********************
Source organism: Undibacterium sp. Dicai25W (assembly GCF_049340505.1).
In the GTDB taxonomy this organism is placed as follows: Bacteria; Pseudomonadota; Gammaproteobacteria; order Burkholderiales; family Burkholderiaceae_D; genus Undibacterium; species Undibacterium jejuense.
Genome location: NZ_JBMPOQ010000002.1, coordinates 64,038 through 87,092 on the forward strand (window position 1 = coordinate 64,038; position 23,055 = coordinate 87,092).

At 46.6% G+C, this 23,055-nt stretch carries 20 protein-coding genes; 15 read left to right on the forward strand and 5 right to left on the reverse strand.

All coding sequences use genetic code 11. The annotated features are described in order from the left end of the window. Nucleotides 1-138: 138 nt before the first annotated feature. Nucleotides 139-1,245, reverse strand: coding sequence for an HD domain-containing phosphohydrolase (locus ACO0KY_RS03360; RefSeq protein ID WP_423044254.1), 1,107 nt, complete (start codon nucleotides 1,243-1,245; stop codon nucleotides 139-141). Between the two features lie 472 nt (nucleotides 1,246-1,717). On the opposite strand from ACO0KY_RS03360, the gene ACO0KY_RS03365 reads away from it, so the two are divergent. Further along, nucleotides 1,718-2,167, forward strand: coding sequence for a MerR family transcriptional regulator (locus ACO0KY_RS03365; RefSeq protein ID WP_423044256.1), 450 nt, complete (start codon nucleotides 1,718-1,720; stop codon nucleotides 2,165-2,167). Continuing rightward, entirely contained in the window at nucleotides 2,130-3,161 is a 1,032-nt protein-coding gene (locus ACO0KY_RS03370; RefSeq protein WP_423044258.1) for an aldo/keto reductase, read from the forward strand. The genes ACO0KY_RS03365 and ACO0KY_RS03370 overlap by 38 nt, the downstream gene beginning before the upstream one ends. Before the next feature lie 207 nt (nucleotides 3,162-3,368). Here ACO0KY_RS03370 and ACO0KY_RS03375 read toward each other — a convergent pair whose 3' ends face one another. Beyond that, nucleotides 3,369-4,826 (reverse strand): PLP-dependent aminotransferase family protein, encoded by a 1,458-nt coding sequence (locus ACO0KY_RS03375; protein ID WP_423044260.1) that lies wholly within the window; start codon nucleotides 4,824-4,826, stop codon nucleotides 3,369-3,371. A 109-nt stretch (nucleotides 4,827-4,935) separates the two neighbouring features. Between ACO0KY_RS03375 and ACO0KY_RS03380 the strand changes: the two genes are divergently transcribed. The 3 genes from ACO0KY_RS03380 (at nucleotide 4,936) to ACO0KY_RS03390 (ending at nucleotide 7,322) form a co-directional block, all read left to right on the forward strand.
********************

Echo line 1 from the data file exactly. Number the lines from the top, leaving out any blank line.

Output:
Source organism: Undibacterium sp. Dicai25W (assembly GCF_049340505.1).